I believe in not being certain. The age that we are living in has suffered too much from the actions of people who are all too sure about things. Knowing that you are right can only lead to a conceit that will eventually harm others. It is only when we are not sure about what we believe and know that we search with an open heart and discover what needs to be found.
Life can seem so large and intimidating when we are young that we grasp a bit too firmly onto the first ideas that seem to make sense. As young people we can be so strident and confident about what we believe to be true. It takes the humbling and teaching that only life can bring for us to see the folly of this.
I spent many years involved with churches where we were sure about a lot of things. Many Sundays were spent reassuring each other that we were good and chosen while everyone else was lost and fallen. We were so sure about this that a great deal of tears was shed over the fate of family and friends who we were sure were not in our group. We were sure that they were damned. By our certainty we become less than human.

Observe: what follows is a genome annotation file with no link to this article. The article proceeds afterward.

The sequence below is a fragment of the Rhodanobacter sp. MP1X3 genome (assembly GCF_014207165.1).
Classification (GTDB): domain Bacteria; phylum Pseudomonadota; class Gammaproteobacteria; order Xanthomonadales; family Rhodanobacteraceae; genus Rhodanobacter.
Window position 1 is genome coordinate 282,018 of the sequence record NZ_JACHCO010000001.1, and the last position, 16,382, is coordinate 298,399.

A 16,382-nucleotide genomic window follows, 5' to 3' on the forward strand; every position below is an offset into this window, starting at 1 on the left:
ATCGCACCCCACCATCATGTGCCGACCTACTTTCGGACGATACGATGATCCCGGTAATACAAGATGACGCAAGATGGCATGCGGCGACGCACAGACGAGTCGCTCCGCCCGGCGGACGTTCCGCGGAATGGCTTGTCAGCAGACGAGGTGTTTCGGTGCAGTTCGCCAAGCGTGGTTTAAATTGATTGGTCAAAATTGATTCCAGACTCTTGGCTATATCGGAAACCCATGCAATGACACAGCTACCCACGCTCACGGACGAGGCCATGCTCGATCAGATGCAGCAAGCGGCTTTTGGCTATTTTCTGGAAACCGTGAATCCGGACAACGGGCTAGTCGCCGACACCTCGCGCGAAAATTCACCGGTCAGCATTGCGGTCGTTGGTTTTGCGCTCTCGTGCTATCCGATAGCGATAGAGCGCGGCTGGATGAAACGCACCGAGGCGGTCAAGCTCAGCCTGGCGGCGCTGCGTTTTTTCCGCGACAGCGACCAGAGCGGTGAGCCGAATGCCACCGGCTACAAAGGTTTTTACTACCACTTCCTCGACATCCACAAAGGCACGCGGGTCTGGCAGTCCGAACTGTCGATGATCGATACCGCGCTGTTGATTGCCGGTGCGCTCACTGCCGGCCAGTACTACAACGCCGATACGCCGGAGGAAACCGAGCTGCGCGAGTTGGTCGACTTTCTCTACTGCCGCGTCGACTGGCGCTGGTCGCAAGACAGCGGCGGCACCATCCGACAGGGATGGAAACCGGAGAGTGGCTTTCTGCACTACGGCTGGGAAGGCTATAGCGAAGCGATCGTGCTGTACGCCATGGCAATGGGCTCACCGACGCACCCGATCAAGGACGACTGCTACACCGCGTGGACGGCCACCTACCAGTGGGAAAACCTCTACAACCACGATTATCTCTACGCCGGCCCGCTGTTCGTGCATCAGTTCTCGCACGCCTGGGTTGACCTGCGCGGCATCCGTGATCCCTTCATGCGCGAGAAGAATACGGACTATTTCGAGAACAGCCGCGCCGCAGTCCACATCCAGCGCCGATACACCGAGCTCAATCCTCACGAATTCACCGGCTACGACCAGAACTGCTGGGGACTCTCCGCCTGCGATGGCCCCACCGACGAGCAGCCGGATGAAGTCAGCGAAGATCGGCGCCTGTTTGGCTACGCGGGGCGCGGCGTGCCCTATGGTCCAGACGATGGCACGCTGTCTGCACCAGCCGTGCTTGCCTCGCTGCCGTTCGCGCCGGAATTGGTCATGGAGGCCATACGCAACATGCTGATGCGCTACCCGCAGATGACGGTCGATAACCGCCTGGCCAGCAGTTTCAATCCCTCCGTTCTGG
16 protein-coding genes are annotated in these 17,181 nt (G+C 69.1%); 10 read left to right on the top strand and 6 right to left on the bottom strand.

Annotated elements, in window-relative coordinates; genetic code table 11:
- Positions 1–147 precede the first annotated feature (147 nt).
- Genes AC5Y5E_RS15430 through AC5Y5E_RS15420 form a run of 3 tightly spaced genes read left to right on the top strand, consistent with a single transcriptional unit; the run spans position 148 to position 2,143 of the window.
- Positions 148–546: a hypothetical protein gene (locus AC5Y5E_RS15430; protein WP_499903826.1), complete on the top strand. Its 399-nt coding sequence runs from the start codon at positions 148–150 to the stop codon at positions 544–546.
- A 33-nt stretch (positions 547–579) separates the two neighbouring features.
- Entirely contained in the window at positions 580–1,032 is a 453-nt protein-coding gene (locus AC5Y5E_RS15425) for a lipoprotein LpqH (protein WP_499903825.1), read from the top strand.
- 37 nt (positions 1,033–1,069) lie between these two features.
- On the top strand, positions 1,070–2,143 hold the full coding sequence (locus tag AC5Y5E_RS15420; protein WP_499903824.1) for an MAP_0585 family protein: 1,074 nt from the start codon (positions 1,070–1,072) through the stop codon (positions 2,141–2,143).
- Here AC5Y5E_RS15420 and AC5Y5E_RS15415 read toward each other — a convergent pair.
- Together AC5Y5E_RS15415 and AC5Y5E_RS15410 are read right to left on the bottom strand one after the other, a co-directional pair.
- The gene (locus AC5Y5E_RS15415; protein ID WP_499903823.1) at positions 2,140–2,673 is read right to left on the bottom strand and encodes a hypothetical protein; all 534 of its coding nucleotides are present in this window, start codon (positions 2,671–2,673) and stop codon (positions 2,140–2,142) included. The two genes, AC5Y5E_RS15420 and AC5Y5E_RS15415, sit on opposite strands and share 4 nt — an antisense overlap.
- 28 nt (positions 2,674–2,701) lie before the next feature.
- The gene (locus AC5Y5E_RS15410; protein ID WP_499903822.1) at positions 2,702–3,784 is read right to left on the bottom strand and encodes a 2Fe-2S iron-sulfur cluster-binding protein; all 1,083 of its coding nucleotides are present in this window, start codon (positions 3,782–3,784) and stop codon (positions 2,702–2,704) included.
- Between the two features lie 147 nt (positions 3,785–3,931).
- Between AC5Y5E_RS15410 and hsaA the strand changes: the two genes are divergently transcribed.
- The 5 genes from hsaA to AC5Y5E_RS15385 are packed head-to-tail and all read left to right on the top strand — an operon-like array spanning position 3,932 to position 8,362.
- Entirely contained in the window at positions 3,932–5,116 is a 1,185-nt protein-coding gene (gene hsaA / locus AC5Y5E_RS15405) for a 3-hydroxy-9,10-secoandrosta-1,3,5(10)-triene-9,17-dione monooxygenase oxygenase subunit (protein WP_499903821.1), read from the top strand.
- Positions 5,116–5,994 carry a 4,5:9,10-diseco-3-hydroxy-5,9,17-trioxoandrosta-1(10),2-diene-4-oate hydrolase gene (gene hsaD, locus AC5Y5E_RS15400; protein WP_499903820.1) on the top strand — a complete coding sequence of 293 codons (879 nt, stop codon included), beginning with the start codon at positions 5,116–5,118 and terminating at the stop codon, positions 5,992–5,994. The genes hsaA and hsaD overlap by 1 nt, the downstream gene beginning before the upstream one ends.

College is a place that almost guarantees its graduates the curse of certainty. After all, you spend four years being professed at by instructors who are “Masters,” at the very least. And on the day that you become credentialized you listen to an address by some sort of expert telling you and your friends that you are about to change the world.
I have been blessed by having the opportunity to work with young children, just beginning their years in school. In that environment, those who are most sure and certain about what needs to be done don’t succeed. The daily engagement with a group of six- and seven-year-olds has taught me that no matter what I may think that I know and have seen, there lies waiting for me a wealth of daily experiences ready to upset all of my notions. There is no group of learners more excited and motivated than First Graders. It is that dynamic always-changing energy that daily presents me with new situations that challenge what I thought was true.
Thank God I graduated into the world of teaching children, a group of people who are destined to show you what you don’t know. The most important lesson you learn in teaching six and seven year olds is that you had better be flexible in this life or you will quickly become useless. You may still be certain, but it will be in ignorance.
So try to greet each day as another opportunity to learn what else you need to change your mind about.
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